I've had several radios with LCD displays, and outside of all out failure, I've never seen one go dim. Yes, the fluorescent backlight will eventually dim and fail, but it should be a whole lot cheaper to replace than a whole display. My JRC-JST245 transceiver has a color LCD display, and it got dimmer over time and eventually failed to light (sometimes). The replacement cold cathode fluorescent tube wasn't expensive, and replacing it made the display shine like new again.
LED's should be good too, but there have been reports of them dimming over time. I guess everything has a finite life span.

The displays we SHOULD be glad to be rid of are the fluorescent type, like those in older ICOM rigs. I can verify that they go dim over time, and begin to look dirty in just a few years of hard use. They're usually custom affairs, which means that they'll probably be impossible to replace many years down the road. What will happen to R71's, TS830's, and FT757's in 20 years?

John KB5AG

 
RE: IC-756PRO LCD Durability  
by VE8NX on February 3, 2003 Mail this to a friend!
"What will happen to R71's, TS830's, and FT757's in 20 years? "

Hmmm, sounds like a cottage industry waiting to be born ;)
 
RE: IC-756PRO LCD Durability  
by KF9VH on February 3, 2003 Mail this to a friend!
I have had a Pro for over a year and use it most evening for hours at a time with no display problem.

Every thing is prone for failure why pick on the Pro? What about the Jupitor and the new Orion? Seems to be the wave of the future.
 
RE: IC-756PRO LCD Durability  
by KE1MB on February 3, 2003 Mail this to a friend!
From what I have seen is not a total failure of the display. Just 700+ days of 24hrs a day without a screen saver of any type or change in the display will cause a slight burn in. If you are still concerned just order a backup LCD display from whoever made your radio.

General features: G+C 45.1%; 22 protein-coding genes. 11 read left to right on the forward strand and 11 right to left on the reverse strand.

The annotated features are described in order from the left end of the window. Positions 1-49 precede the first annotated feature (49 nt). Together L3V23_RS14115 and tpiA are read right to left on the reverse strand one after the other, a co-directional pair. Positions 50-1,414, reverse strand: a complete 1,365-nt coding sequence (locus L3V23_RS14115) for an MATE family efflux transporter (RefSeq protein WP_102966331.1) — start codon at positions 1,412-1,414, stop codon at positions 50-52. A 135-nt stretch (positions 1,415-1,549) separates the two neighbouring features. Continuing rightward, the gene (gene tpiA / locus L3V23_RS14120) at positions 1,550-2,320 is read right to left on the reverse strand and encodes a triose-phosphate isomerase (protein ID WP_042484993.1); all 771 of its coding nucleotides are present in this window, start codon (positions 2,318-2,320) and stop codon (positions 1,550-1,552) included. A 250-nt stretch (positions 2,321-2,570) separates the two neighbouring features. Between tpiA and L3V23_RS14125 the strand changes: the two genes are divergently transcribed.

IC-756PRO LCD Durability  
by N6KP on February 3, 2003 Mail this to a friend!
I would like to have a dollar for all the dial lamps that have burned out in my radios over the years.
I also have a 756 Pro and the selling feature was the display. I do a lot of 10 meter DX and I can spot a pile up quickly with the display. Hopefully, someone will come up with an after market replacement if I ever need one.
 
RE: IC-756PRO LCD Durability  
by KB8ASO on February 4, 2003 Mail this to a friend!
This may be the answer to part of the problem. No connection with the company. From ECN:

http://www.e-insite.net/ecnmag/index.asp?layout=article&articleid=CA206556

Randy AB9GO


JKL Components Corp. announces that it is addressing the problem of prohibitive costs faced by individuals and corporations needing to repair or replace backlit LCD displays on a variety of devices. JKL Components is now offering mini-fluorescent lamp and harness assemblies, which offer fast, and economical repair solution for screens up to 18.1". The company produces an extensive line cool white CCFL lamps in diameters from 2 to 6 mm, in lengths from 25 to 360 mm, complete with high voltage wire harness and mating connector for as little as $12. Individuals or service/repair centers can now order from 1 to 1,000 lamps or lamp/harness assemblies with compatibility to most manufacturer's LCD displays.